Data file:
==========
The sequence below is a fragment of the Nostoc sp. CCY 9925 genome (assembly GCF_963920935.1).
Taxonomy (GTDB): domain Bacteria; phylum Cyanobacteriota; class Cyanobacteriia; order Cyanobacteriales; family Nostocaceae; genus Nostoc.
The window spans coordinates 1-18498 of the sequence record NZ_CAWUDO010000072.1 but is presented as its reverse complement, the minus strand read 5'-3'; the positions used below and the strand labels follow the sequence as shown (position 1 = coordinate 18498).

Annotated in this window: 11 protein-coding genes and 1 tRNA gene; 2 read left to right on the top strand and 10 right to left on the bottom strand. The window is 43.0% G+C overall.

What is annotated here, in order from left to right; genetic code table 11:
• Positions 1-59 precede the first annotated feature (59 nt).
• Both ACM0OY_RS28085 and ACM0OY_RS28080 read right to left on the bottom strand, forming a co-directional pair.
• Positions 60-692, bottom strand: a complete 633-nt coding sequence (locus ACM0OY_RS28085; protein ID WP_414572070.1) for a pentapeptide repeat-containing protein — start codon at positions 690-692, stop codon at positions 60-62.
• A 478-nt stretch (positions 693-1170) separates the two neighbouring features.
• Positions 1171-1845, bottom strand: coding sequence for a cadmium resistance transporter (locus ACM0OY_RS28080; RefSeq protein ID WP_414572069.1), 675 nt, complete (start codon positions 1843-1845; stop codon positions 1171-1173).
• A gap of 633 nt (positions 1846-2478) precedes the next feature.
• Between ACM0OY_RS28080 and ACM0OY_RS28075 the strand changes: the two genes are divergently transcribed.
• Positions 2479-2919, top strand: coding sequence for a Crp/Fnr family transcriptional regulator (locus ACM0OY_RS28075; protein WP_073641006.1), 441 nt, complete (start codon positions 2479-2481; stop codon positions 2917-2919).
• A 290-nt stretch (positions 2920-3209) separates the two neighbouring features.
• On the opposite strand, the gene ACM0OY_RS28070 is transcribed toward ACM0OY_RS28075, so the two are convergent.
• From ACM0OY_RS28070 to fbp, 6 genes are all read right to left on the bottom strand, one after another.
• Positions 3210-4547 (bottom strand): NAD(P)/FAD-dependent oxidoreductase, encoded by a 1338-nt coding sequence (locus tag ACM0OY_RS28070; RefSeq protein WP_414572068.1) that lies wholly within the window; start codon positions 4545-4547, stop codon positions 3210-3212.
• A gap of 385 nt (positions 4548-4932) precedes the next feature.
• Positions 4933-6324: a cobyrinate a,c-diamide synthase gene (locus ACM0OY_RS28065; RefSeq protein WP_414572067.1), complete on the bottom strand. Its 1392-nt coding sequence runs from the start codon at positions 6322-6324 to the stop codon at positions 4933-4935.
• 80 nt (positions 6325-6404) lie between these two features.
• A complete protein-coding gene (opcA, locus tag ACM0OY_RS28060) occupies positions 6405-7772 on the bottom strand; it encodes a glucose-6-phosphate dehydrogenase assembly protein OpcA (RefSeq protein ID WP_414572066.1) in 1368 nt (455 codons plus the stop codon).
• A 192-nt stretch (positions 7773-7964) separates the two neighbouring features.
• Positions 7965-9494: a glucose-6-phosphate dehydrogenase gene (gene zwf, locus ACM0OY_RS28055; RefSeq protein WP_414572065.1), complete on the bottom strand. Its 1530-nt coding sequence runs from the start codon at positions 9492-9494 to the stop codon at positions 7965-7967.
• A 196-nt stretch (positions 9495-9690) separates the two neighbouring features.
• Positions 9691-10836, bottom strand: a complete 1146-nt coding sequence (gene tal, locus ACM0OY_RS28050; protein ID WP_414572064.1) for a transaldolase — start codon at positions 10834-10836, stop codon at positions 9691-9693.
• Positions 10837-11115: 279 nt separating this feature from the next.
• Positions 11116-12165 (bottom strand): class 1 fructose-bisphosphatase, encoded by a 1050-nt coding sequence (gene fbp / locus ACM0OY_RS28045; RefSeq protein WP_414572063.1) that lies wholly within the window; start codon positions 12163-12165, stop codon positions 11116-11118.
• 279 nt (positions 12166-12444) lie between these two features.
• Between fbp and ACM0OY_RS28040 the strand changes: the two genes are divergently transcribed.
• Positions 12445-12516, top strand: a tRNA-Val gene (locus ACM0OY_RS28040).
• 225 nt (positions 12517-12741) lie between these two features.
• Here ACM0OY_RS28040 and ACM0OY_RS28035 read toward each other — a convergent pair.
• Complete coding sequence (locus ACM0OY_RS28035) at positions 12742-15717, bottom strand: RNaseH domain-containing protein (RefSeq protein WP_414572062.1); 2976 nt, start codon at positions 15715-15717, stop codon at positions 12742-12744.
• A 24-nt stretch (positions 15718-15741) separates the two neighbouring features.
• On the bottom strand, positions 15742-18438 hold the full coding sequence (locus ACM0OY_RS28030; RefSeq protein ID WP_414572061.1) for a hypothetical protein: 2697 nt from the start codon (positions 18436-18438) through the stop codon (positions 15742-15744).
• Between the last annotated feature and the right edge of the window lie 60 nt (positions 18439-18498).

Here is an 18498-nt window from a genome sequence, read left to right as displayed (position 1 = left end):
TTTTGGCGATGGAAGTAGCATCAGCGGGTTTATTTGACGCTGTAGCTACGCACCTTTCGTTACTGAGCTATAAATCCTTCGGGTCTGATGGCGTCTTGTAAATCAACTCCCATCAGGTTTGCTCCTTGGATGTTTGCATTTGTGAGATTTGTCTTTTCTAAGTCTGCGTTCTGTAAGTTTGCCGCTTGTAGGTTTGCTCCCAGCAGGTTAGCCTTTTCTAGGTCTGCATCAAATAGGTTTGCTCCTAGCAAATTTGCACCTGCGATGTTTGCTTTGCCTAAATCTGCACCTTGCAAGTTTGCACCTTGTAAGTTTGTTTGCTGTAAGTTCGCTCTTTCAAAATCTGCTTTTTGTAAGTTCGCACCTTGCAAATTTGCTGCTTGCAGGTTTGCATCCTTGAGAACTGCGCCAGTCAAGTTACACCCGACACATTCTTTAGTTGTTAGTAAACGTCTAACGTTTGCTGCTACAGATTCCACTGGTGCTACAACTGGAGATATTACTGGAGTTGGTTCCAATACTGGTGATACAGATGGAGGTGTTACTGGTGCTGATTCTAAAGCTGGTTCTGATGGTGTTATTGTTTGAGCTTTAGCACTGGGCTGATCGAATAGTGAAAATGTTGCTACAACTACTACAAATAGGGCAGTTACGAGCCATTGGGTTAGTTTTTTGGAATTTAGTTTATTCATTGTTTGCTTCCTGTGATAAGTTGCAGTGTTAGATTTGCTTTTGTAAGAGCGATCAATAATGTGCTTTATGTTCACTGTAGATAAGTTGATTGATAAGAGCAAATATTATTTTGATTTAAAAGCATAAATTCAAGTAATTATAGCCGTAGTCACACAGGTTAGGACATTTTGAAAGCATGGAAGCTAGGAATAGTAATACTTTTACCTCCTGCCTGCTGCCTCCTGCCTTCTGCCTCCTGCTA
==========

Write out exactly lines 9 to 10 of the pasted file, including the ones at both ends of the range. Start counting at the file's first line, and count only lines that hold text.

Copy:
• A 478-nt stretch (positions 693-1170) separates the two neighbouring features.
• Positions 1171-1845, bottom strand: coding sequence for a cadmium resistance transporter (locus ACM0OY_RS28080; RefSeq protein ID WP_414572069.1), 675 nt, complete (start codon positions 1843-1845; stop codon positions 1171-1173).